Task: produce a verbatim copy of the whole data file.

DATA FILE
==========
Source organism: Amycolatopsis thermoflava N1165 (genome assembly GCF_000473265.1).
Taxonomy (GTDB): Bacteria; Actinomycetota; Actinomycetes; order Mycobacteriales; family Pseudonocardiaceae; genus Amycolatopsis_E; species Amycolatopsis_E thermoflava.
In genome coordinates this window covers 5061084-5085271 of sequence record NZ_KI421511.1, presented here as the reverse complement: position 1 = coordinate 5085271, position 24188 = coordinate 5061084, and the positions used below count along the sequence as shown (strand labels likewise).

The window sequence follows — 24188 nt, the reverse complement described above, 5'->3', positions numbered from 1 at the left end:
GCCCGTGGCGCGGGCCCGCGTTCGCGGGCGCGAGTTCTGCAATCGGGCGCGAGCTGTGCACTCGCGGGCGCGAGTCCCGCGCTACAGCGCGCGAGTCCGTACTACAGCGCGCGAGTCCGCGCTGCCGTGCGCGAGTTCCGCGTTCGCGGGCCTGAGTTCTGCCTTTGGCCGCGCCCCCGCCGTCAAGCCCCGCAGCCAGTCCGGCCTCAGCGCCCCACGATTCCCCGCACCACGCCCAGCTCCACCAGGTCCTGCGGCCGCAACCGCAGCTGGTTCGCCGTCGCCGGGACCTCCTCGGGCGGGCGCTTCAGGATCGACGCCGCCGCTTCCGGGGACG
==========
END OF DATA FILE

Source organism: Amycolatopsis thermoflava N1165 (genome assembly GCF_000473265.1).
Taxonomy (GTDB): Bacteria; Actinomycetota; Actinomycetes; order Mycobacteriales; family Pseudonocardiaceae; genus Amycolatopsis_E; species Amycolatopsis_E thermoflava.
In genome coordinates this window covers 5061084-5085271 of sequence record NZ_KI421511.1, presented here as the reverse complement: position 1 = coordinate 5085271, position 24188 = coordinate 5061084, and the positions used below count along the sequence as shown (strand labels likewise).

The window sequence follows — 24188 nt, the reverse complement described above, 5'->3', positions numbered from 1 at the left end:
GCCCGTGGCGCGGGCCCGCGTTCGCGGGCGCGAGTTCTGCAATCGGGCGCGAGCTGTGCACTCGCGGGCGCGAGTCCCGCGCTACAGCGCGCGAGTCCGTACTACAGCGCGCGAGTCCGCGCTGCCGTGCGCGAGTTCCGCGTTCGCGGGCCTGAGTTCTGCCTTTGGCCGCGCCCCCGCCGTCAAGCCCCGCAGCCAGTCCGGCCTCAGCGCCCCACGATTCCCCGCACCACGCCCAGCTCCACCAGGTCCTGCGGCCGCAACCGCAGCTGGTTCGCCGTCGCCGGGACCTCCTCGGGCGGGCGCTTCAGGATCGACGCCGCCGCTTCCGGGGACG